Erik Prince, brother of President Donald Trump’s secretary of education, Betsy DeVos, and founder of the notorious private security/mercenary firm Academi (formerly Blackwater), has an idea for the war in Afghanistan: he would like to replace U.S. troops with private military contractors who would work for a special U.S. envoy. That envoy would report directly to Trump, who has expressed frustration over U.S. strategy in Afghanistan—and some security officials fear that Trump might actually consider Prince’s proposal.
In a recent video, Prince argued that using private contractors instead of U.S. troops in Afghanistan would save the government money. But senior military officials and members of Trump’s security team have expressed strong misgivings about Prince’s proposal to privatize the Afghan War, which they believe raises ethical concerns. And Prince has asserted that Trump advisors who oppose his proposal are being unrealistic about the situation in Afghanistan, where peace talks—Prince has asserted—are not going well.
The U.S. has been at war in Afghanistan for 17 years. The Afghan War started under President George W. Bush’s administration not long after the 9/11 terrorist attacks, continued throughout Barack Obama’s presidency and has continued under Trump’s presidency.
An anonymous spokesperson for the National Security Council told NBC News that Trump is not taking Prince’s proposal seriously.
“No such proposal from Erik Prince is under consideration,” NBC News quoted the spokesperson as saying. “The president, like most Americans, would like to see more progress in Afghanistan. However, he also recognizes that withdrawing precipitously from Afghanistan would lead to the re-emergence of terrorist safe havens, putting American national security and lives in danger.”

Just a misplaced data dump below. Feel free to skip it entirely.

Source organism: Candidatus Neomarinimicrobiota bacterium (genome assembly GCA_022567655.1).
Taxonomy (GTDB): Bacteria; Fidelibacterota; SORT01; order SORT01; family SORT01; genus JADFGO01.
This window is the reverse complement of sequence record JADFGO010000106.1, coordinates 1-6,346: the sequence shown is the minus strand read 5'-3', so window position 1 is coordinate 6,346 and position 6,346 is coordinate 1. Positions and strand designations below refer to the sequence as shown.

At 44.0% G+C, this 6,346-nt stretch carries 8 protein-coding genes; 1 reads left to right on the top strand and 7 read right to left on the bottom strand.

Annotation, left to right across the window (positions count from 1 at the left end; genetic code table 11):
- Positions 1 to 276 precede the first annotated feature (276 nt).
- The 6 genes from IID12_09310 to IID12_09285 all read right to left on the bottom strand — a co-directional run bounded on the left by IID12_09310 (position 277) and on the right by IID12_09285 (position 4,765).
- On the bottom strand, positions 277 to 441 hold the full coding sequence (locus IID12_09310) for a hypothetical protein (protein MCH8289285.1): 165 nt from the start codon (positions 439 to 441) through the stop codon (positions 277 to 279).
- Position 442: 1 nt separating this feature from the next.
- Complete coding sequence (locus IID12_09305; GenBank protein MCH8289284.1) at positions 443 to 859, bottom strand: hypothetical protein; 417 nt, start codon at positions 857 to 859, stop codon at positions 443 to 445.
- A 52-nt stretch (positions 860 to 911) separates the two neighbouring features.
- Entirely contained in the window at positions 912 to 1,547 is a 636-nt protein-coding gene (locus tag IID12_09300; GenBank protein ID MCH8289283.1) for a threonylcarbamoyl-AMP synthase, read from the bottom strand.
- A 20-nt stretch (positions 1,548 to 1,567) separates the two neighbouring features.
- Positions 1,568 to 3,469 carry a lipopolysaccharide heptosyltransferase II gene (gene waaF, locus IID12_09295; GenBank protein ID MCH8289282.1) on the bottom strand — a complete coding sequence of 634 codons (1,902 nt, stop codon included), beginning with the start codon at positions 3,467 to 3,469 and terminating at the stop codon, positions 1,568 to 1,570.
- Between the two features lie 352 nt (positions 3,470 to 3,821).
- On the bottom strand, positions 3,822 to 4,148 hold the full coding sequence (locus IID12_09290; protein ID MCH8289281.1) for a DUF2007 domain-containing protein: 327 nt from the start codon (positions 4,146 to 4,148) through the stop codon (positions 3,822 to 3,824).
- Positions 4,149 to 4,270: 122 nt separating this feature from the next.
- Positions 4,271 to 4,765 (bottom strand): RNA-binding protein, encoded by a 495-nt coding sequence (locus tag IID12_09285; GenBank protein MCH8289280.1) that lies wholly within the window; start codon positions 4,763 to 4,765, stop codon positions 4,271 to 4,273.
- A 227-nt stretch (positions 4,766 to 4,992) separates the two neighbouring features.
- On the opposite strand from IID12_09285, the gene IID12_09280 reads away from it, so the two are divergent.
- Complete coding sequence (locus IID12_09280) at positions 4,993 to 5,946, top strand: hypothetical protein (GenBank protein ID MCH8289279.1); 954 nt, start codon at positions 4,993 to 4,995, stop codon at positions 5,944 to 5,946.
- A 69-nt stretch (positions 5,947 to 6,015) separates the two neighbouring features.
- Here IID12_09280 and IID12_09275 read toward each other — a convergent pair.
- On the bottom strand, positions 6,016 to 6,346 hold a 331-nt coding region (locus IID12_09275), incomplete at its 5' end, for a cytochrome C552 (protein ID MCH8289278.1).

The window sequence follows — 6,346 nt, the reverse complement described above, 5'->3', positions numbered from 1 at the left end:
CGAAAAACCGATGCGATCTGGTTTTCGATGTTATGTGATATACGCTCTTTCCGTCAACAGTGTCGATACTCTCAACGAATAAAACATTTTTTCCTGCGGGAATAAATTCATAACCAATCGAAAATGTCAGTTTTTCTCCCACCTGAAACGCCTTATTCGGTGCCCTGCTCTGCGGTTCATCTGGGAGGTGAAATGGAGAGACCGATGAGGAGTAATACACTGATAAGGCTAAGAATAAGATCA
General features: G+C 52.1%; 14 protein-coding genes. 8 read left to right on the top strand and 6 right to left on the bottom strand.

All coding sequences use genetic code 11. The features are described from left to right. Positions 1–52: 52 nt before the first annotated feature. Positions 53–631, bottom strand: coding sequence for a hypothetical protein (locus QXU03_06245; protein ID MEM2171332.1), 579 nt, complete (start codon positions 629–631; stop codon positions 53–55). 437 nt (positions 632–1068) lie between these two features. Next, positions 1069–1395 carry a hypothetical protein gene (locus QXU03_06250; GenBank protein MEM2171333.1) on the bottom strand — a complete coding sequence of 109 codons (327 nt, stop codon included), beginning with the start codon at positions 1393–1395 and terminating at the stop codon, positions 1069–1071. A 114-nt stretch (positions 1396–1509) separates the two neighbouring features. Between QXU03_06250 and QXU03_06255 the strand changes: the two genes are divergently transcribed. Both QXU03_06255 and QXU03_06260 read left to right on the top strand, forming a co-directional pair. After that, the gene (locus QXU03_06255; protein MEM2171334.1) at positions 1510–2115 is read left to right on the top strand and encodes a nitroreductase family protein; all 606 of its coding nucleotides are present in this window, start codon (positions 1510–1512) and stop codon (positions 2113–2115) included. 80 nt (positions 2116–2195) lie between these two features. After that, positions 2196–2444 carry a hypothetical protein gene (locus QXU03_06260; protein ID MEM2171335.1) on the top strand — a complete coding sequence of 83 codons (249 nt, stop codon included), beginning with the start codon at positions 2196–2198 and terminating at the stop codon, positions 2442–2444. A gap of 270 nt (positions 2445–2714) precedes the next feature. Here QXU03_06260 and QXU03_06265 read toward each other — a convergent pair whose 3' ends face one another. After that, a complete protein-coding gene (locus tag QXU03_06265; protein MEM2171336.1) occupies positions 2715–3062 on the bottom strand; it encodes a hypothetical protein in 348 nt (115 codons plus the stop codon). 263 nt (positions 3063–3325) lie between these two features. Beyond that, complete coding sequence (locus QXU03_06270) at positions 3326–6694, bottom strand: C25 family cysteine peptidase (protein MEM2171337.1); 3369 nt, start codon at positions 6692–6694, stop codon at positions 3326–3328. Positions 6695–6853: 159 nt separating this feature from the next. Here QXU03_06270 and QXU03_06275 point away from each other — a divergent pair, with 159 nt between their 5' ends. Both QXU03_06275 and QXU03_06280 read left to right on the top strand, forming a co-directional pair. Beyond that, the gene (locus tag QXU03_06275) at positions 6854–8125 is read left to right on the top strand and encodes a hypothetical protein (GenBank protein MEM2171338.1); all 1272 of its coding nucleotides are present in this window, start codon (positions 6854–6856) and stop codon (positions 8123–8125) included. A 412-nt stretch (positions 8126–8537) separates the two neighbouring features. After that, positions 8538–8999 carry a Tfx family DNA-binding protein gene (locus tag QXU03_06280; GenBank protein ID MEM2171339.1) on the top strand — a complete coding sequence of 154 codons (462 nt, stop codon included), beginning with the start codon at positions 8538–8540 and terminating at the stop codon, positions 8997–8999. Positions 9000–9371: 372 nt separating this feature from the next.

Critics of Prince (a former U.S. Navy SEAL) often use terms like “mercenary” and “soldier of fortune” to describe him. Founded by Prince in North Carolina in 1997, Blackwater—which was renamed Xe Services in 2009 and Academi in 2011—gained notoriety for its activities during the Iraq War under the Bush administration, including the horrific Nisour Square Massacre of September 16, 2007.
That day, Blackwater employees opened fire on a crowd of Iraqi civilians in Baghdad’s Nisour Square while escorting a U.S. embassy convoy; 17 of those civilians were killed, while many others were injured. And in 2014, four former Blackwater employees were tried and convicted in federal court in the U.S. for their role in the Nisour Square Massacre: Nicholas A. Slatten was convicted of first-degree murder, while Evan S. Liberty, Dustin L. Heard and Paul A. Slough were convicted of voluntary manslaughter.
Slatten was sentenced to life in prison, but in August 2017, his conviction was thrown out by a federal appeals court on the grounds that there was insufficient evidence that he fired the opening shots in Nisour Square—and a new trial commenced on June 18 of this year.
Despite the fact that some security officials have been critical of Prince’s proposal to privatize the Afghan War, the Blackwater co-founder is hoping to discuss it with some National Security Council members. So far, Prince has not met with neocon John Bolton, Trump’s national security advisor.